Law Firm Fined For GDPR Breach: What Went Wrong? 

On 10th March the Information Commissioner’s Office (ICO) announced that it had fined Tuckers Solicitors LLP £98,000 for a breach of GDPR.

The fine follows a ransomware attack on the firm’s IT systems in August 2020. The attacker had encrypted 972,191 files, of which 24,712 related to court bundles.  60 of those were exfiltrated by the attacker and released on the dark web.  Some of the files included Special Category Data. Clearly this was a personal data breach, not just for the fact that data was released on the dark web, but because of the unavailability of personal data (though encryption by the attacker) which is also cover by the definition in Article 4 GDPR. Tuckers reported the breach to the ICO as well as affected individuals through various means including social media

The ICO found that between 25th May 2018 (the date the GDPR came into force) and 25th August 2020 (the date on which the Tuckers reported the personal data breach), Tuckers had contravened Article 5(1)(f) of the GDPR (the sixth Data Protection Principle, Security) as it failed to process personal data in a manner that ensured appropriate security of the personal data, including protection against unauthorised or unlawful processing and against accidental loss, destruction or damage, using appropriate technical or organisational measures. The ICO found its starting point for calculating the breach to be 3.25 per cent of Tuckers’ turnover for 30 June 2020. It could have been worse; the maximum for a breach of the Data Protection Principles is 4% of gross annual turnover.

In reaching its conclusions, the Commissioner gave consideration to Article 32 GDPR, which requires a Data Controller, when implementing appropriate security measures, to consider:

 “…the state of the art, the costs of implementation and the nature, scope, context and purposes of processing as well as the risk of varying likelihood and severity for the rights and freedoms of natural persons”.

What does “state of the art” mean? In this case the ICO considered, in the context of “state of the art”, relevant industry standards of good practice including the ISO27000 series, the National Institutes of Standards and Technology (“NIST”), the various guidance from the ICO itself, the National Cyber Security Centre (“NCSC”), the Solicitors Regulatory
Authority, Lexcel and NCSC Cyber Essentials.

The ICO concluded that there are a number of areas in which Tuckers had failed to comply with, and to demonstrate that it complied, with the Security Principle. Their technical and organisational measures were, over the relevant period, inadequate in the following respects:

Lack of Multi-Factor Authentication (“MFA”)

MFA is an authentication method that requires the user to provide two or more verification factors to gain access to an online resource. Rather than just asking for a username and password, MFA requires one or more additional verification factors, which decreases the likelihood of a successful cyber-attack e.g. a code from a fob or text message. Tuckers had not used MFA on its remote access solution despite its own GDPR policy requiring it to be used where available. 

Patch Management 

Tuckers told the ICO that part of the reason for the attack was the late application of a software patch to fix a vulnerability. In January 2020 this patch was rated as “critical” by the NCSC and others. However Tuckers only installed it 4 months later. 

Failure to Encrypt Personal data

The personal data stored on the archive server, that was subject to this attack, had not been encrypted. The ICO accepted that encryption may not have prevented the ransomware attack. However, it would have mitigated some of the risks the attack posed to the affected data subjects especially given the sensitive nature of the data.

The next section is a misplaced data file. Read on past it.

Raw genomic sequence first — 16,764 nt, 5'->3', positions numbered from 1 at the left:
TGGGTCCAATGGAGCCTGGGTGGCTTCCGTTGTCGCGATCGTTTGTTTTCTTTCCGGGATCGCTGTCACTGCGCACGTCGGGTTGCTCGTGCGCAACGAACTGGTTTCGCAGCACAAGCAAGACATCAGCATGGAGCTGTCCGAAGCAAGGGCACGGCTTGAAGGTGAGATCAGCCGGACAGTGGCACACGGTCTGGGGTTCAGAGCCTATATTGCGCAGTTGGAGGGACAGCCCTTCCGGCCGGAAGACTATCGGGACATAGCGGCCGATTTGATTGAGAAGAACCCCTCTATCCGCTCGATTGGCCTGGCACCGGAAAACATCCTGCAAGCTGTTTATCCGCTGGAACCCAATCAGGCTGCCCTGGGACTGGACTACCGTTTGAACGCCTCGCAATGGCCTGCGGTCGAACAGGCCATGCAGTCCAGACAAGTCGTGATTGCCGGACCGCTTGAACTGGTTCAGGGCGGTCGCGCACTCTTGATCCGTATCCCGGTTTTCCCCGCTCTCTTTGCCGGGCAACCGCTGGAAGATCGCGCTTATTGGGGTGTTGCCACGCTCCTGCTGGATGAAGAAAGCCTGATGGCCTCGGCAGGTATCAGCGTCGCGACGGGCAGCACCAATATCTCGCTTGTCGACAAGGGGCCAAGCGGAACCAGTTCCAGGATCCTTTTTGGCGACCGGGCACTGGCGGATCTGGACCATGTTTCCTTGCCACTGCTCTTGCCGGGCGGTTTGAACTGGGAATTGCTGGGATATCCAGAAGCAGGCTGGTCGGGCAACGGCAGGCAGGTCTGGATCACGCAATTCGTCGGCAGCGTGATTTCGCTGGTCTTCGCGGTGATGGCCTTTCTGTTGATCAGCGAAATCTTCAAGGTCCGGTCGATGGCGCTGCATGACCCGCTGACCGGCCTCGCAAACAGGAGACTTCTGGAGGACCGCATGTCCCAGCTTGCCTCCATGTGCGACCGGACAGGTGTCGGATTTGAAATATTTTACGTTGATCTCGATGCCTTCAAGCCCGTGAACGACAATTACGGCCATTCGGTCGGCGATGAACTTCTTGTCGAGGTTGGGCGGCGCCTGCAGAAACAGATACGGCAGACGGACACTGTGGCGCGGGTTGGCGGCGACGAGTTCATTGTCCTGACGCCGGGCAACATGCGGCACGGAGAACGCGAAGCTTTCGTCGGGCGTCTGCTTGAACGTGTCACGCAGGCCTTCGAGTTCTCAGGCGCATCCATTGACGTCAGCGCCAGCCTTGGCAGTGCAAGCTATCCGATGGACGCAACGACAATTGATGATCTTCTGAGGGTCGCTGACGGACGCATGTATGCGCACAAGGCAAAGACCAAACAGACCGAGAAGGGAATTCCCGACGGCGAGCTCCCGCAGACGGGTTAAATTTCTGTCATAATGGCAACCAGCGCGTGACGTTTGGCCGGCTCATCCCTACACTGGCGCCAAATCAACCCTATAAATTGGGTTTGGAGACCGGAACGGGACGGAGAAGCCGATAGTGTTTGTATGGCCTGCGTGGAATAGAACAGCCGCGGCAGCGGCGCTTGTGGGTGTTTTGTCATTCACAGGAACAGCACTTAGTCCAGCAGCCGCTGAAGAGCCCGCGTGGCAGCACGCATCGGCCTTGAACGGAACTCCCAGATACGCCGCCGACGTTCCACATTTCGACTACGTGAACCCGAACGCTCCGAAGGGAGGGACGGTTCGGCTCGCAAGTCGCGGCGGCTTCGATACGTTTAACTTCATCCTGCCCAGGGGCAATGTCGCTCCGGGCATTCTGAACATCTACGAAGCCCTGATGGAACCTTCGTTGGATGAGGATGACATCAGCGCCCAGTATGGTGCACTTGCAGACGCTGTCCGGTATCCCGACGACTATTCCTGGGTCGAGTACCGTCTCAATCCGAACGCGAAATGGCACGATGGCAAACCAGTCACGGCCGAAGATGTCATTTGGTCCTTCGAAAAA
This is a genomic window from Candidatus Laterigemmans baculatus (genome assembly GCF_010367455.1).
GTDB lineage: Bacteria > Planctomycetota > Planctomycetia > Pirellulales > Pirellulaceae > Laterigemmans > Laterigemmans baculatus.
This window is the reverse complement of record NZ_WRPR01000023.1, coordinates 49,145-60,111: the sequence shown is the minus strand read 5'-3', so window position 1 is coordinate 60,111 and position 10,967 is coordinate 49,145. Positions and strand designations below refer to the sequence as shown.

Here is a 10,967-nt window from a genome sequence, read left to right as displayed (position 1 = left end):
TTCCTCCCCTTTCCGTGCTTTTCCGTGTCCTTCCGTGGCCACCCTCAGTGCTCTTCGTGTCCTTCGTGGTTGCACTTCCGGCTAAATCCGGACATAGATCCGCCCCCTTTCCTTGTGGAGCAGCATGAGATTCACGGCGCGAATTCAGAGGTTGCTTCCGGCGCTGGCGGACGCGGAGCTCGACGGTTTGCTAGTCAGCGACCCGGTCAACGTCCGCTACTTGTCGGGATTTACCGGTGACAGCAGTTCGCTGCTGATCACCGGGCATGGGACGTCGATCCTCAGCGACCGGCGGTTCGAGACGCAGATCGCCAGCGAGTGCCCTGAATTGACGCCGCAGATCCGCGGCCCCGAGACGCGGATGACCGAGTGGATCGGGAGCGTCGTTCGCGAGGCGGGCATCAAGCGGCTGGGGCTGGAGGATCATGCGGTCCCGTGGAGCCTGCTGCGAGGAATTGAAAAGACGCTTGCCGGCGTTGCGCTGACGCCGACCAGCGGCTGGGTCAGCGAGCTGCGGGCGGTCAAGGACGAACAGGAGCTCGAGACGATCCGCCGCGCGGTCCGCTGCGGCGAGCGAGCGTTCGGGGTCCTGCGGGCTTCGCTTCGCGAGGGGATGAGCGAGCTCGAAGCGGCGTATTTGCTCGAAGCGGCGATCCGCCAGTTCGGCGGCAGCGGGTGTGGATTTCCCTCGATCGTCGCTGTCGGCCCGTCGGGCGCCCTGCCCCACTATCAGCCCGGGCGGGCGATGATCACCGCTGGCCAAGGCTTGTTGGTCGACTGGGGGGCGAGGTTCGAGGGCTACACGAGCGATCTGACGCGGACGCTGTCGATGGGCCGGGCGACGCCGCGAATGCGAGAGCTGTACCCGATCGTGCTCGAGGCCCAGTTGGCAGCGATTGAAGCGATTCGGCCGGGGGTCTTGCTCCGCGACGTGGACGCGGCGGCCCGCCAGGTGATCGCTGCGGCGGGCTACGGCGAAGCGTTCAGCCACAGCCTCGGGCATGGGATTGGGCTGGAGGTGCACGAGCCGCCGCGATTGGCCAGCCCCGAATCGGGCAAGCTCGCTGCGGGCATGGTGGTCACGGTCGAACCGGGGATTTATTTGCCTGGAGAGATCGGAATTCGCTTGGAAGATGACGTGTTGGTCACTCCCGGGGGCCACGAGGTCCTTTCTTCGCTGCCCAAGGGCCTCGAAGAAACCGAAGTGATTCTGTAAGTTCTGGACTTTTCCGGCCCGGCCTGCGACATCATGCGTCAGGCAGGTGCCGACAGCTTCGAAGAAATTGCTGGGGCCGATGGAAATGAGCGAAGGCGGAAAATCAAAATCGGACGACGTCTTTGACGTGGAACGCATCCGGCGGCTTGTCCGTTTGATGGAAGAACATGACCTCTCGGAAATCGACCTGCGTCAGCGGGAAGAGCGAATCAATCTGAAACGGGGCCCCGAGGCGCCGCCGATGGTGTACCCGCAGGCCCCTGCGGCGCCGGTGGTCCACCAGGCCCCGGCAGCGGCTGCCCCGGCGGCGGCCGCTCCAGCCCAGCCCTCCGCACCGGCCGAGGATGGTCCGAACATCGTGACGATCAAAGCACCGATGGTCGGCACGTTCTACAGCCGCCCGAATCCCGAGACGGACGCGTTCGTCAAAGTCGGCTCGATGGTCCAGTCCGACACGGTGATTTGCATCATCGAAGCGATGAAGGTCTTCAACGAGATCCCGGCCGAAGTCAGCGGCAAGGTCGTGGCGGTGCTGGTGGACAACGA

Action Points 

Ransomware is on the rise. Organisations need to strengthen their defences and have plans in place; not just to prevent a cyber-attack but what to do when it does takes place:

  1. Conduct a cyber security risk assessment and consider an external accreditation through Cyber Essentials. The ICO noted that in October 2019, Tuckers was assessed against the Cyber Essentials criteria and found to have failed to meet crucial aspects. The fact that some 10 months later it had still not resolved this issue was, in the Commissioner’s view, sufficient to constitute a negligent approach to data security obligations.
  2. Making sure everyone in your organisation knows the risks of malware/ransomware and follows good security practice. Our GDPR Essentials e learning solution contains a module on keeping data safe.
  3. Have plans in place for a cyber security breach. See our Managing Personal Data Breaches workshop

More useful advice in the ICO’s guidance note on ransomeware and DP compliance.

This and other GDPR developments will be discussed in detail on our forthcoming GDPR Update workshop. We also have a few places left on our Advanced Certificate in GDPR Practice course starting in April.

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GDPR Fine for Charity E Mail Blunder

A Scottish charity has been issued with a £10,000 monetary penalty notice following the inadvertent disclosure of personal data by email. 

On 18th October, HIV Scotland was found to have breached the security provisions of the UK GDPR, namely Articles 5(1)(f) and 32, when it sent an email to 105 people which included patient advocates representing people living with HIV. All the email addresses were visible to all recipients, and 65 of the addresses identified people by name. From the personal data disclosed, an assumption could be made about individuals’ HIV status or risk. 

The Information Commissioner’s Office (ICO) is urging organisations to revisit their bulk email practices after its investigation found shortcomings in HIV Scotland’s email procedures. These included inadequate staff training, incorrect methods of sending bulk emails by blind carbon copy (bcc) and an inadequate data protection policy. It also found that despite HIV Scotland’s own recognition of the risks in its email distribution and the procurement of a system which enables bulk messages to be sent more securely, it was continuing to use the less secure bcc method seven months after the incident.